Time to think differently about work?

What should you do when the economy is in recession, when unemployment is on the increase, and when there is little sign of recovery on the horizon?

Work longer and more productively, right?

As an individual, this makes intuitive sense. When the cost of living is spiralling upwards, future labour market conditions are uncertain, and job security is under threat, putting your head down and working harder would seem to be the natural thing to do. Likewise when it comes to spending less and saving more.

This may be so, but the same logic does not necessarily apply at the national level. If people work longer hours, the market in which they are offering their labour requires less of it from elsewhere with the likely result of an increase in unemployment.

Similarly, conventional economic thinking suggests that in times of stagnation saving more will lower interest rates, spur investment and create more jobs and growth. Yet as both Keynes argued, and evidence from current practice illustrates, higher saving in the absence of sufficient demand can actually lead to weak aggregate demand, undermine investment, and result in an overall contraction in output. Even more so when the overriding political and economic imperative is to take money out of the economy to reduce budget deficits.

‘You do not have to look far to identify the fallacies which are littered throughout much of our conventional economic thinking
to realise this is perhaps another example of “economic logic”
which is starting to come undone.’
Rather than simply focus on driving up productivity and encouraging everyone to work longer hours now is the time to examine the case for a shorter and more flexible working week in the UK, where paid work is redistributed as part of a wider drive towards tackling inequalities. This would not only offer us advantages in the short term, by helping to kick-start a recovery from economic recession, but would also arguably support a much needed transition towards a less carbon intensive, fairer and higher wellbeing economy over the longer term.

Unsurprisingly there would be some big hurdles to overcome. Most of us don’t currently have a choice about the hours of paid work we do. Findings from the Labour Force Survey show a gap exists between the hours people want to work and the hours they actually work. Millions of people are under-employed. That is, they want to work more but cannot. This accounted for 9.1 % of the employed population in the UK in quarter 2 of 2011. But a similar number of people (9.2% of the population) are over-employed. That is, they want to work less (for a corresponding reduction in pay) but struggle to do so.

Simply substituting and transferring hours from one group to the other is not an option. Indeed this is clearly not a policy area where the solutions are simple or the transition pathways straightforward. However, it does raise interesting questions – and the need for further debate – about how any redistribution of paid work and movement towards a shorter working week in the UK might take place.

  • Firstly, this agenda should not be about penalising those who are already feeling the pinch but should instead be about tackling inequalities to achieve a fairer society. Why not therefore first start with those who want to work reduced hours but struggle to do so (i.e. the over-employed)?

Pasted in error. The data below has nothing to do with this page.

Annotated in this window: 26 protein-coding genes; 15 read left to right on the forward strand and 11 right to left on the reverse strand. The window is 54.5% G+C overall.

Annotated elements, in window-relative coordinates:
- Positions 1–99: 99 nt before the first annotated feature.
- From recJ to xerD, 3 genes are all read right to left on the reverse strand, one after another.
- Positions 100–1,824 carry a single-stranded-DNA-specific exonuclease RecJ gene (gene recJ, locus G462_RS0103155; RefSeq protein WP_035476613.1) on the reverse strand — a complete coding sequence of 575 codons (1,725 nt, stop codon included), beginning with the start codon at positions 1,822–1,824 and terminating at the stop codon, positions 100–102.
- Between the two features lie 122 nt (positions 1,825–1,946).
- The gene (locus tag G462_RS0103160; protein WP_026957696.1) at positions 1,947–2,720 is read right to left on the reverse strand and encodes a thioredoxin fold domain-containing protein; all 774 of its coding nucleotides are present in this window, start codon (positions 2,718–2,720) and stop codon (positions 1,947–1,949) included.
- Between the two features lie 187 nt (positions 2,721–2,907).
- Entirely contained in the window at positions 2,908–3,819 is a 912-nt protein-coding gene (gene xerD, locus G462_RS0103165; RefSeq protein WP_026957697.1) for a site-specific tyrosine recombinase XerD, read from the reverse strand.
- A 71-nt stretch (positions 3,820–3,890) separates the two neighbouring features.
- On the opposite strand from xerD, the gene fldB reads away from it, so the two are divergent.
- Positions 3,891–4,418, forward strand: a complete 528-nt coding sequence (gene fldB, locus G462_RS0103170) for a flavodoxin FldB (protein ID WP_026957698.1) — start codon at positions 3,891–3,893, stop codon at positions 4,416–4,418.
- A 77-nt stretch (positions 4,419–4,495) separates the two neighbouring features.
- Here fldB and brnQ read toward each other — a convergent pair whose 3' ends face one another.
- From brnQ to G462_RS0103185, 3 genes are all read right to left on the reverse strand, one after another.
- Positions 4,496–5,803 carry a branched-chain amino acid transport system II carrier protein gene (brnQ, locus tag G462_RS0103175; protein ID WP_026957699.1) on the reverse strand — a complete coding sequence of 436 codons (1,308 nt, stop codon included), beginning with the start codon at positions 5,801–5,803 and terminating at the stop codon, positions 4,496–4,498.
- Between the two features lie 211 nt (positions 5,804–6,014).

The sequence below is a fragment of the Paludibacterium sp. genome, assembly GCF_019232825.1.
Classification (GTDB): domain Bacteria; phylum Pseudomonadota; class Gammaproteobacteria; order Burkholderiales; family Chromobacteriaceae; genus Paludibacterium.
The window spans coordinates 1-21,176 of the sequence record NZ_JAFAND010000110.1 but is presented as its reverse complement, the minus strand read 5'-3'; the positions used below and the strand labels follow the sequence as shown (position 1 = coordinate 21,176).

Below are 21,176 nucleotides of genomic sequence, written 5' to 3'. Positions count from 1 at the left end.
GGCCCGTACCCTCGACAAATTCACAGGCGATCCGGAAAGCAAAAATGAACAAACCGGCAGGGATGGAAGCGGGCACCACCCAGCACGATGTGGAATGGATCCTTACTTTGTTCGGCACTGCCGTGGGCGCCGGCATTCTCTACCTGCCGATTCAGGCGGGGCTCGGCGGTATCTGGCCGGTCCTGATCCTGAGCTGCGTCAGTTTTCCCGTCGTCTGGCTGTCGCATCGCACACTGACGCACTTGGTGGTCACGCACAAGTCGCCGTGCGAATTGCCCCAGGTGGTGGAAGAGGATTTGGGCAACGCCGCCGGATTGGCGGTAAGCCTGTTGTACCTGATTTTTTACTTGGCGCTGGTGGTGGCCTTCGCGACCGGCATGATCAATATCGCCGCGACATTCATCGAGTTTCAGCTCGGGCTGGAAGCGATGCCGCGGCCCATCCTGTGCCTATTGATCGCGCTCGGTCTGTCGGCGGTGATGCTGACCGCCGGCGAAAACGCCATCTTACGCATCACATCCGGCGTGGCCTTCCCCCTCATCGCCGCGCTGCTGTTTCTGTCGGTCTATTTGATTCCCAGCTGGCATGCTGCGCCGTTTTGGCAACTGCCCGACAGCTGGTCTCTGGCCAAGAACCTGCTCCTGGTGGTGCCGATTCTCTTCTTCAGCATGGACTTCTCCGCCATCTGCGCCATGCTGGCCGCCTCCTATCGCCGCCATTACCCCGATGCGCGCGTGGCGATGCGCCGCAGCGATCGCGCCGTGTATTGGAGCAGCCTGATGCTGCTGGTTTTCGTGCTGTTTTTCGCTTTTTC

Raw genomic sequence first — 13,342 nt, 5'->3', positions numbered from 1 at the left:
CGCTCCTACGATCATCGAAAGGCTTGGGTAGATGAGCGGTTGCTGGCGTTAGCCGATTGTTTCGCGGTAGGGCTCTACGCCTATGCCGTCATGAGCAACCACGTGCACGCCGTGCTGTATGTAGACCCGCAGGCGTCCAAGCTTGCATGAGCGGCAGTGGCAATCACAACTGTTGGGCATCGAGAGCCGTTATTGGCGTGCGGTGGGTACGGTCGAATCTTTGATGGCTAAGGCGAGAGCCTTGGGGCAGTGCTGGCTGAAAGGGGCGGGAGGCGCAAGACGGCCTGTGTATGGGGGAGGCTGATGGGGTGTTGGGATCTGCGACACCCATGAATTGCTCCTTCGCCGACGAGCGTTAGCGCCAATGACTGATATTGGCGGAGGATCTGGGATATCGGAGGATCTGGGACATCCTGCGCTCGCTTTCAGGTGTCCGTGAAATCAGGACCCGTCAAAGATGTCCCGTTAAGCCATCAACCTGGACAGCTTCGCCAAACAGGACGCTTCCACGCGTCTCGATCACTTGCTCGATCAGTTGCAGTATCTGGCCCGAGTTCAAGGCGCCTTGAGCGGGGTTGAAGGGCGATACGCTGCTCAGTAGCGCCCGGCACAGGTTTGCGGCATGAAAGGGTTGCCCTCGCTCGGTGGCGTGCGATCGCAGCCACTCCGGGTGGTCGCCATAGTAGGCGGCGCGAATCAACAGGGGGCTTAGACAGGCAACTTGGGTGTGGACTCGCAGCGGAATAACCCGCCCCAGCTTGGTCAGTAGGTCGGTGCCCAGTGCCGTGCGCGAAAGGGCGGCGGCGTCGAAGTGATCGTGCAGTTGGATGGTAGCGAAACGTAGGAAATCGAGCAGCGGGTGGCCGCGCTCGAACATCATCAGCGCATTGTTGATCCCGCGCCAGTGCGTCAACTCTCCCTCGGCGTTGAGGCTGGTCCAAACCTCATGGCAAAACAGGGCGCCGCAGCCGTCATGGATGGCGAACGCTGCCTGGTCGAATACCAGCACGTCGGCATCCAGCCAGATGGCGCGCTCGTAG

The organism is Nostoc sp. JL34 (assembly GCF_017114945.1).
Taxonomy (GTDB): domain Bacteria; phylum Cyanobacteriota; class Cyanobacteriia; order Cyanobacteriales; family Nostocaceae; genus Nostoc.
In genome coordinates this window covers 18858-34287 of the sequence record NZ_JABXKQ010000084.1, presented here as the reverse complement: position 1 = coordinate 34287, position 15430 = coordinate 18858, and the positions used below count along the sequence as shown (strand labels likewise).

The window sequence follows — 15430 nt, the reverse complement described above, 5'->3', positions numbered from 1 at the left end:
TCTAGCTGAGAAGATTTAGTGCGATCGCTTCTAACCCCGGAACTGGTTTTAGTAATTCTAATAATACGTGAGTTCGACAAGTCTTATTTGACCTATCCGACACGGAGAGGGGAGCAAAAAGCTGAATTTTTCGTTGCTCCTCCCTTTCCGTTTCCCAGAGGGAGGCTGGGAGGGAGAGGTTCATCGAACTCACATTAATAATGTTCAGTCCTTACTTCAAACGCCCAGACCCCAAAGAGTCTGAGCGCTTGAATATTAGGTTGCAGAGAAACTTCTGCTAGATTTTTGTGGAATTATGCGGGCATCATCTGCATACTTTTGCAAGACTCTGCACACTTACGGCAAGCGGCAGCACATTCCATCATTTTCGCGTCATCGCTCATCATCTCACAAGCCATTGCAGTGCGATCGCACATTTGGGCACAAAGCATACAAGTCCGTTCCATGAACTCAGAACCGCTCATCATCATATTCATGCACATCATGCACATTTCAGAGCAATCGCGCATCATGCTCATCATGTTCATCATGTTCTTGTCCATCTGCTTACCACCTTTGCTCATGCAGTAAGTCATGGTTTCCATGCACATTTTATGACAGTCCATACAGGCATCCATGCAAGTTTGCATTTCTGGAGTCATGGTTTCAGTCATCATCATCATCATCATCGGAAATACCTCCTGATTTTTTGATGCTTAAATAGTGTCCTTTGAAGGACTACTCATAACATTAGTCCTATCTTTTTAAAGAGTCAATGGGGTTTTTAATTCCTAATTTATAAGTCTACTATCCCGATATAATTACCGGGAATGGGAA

• Secondly, to support any form of transition we have to make it feasible to achieve in practice. One of the leading academic thinkers on the issue of working time, Professor Juliet Schor, argues that there is a lack of a free market in working hours, with limited choice in hours worked across many organisations and companies. Ensuring reforms to UK employment law make shorter and more flexible hours more, not less, feasible for those who choose to do so is a particular area in need of action.
  • Finally, examples from elsewhere are often a useful starting point for transition and there are many we can learn from in this context. We might look to the Netherlands, for instance, which has successfully moved towards a shorter working week by focusing on new entrants to the labour market. Establishing a three or four day working week as ‘normal’ for school and university leavers was rightly deemed to be a more realistic policy intervention than asking existing employees to make a potentially difficult adjustment. In Germany, the introduction of reduced working hours within companies – known as ‘Kurzarbeit’ – has helped ensure its unemployment rate actually decreased in the recent recession. In the US, many companies are experimenting with Results Only Work Environment (Rowe) where employees have control over their time and hours worked, and are assessed on what they get done rather than on the hours they clock on and off

It may seem counter-intuitive to be encouraging people to work less rather than more given the current state of the national economy. However, you do not have to look far to identify the fallacies which are littered throughout much of our conventional economic thinking to realise this is perhaps another example of ‘economic logic’ which is starting to come undone. When it comes to hours of work, perhaps the logic we now ought to be adhering to is less equals more.


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Laura Dewar
Laura Dewar
12 years ago

Very interesting article. I agree. I work mainly from home and my work is very output based. It very much focuses the mind to think in terms of what you have done rather than how many hours you have sat in front of your computer screen. I am trusted to work on my own and I am judged by what I achieve. Surely that should be the basis of successful management of any worker?

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